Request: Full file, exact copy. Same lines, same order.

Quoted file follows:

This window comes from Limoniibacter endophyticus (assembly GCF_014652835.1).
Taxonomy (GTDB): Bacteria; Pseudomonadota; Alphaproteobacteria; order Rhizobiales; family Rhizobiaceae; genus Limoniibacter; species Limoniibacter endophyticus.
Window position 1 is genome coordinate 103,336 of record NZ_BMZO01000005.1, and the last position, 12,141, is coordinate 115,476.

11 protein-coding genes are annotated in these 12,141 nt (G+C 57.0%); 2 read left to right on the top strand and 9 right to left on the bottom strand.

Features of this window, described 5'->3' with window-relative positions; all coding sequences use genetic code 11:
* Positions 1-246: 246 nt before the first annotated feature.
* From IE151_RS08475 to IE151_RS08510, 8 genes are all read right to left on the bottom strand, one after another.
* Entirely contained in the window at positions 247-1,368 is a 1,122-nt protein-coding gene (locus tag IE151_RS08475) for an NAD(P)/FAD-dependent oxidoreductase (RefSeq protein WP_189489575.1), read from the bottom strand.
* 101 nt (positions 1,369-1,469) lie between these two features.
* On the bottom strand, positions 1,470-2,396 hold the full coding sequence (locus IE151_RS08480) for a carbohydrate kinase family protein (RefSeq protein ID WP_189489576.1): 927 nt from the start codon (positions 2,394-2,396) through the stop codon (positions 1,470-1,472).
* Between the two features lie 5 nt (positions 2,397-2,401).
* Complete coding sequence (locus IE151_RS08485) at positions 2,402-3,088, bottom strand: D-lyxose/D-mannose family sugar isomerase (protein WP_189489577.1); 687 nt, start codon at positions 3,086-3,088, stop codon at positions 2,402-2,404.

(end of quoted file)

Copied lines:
This window comes from Limoniibacter endophyticus (assembly GCF_014652835.1).
Taxonomy (GTDB): Bacteria; Pseudomonadota; Alphaproteobacteria; order Rhizobiales; family Rhizobiaceae; genus Limoniibacter; species Limoniibacter endophyticus.
Window position 1 is genome coordinate 103,336 of record NZ_BMZO01000005.1, and the last position, 12,141, is coordinate 115,476.

11 protein-coding genes are annotated in these 12,141 nt (G+C 57.0%); 2 read left to right on the top strand and 9 right to left on the bottom strand.

Features of this window, described 5'->3' with window-relative positions; all coding sequences use genetic code 11:
* Positions 1-246: 246 nt before the first annotated feature.
* From IE151_RS08475 to IE151_RS08510, 8 genes are all read right to left on the bottom strand, one after another.
* Entirely contained in the window at positions 247-1,368 is a 1,122-nt protein-coding gene (locus tag IE151_RS08475) for an NAD(P)/FAD-dependent oxidoreductase (RefSeq protein WP_189489575.1), read from the bottom strand.
* 101 nt (positions 1,369-1,469) lie between these two features.
* On the bottom strand, positions 1,470-2,396 hold the full coding sequence (locus IE151_RS08480) for a carbohydrate kinase family protein (RefSeq protein ID WP_189489576.1): 927 nt from the start codon (positions 2,394-2,396) through the stop codon (positions 1,470-1,472).
* Between the two features lie 5 nt (positions 2,397-2,401).
* Complete coding sequence (locus IE151_RS08485) at positions 2,402-3,088, bottom strand: D-lyxose/D-mannose family sugar isomerase (protein WP_189489577.1); 687 nt, start codon at positions 3,086-3,088, stop codon at positions 2,402-2,404.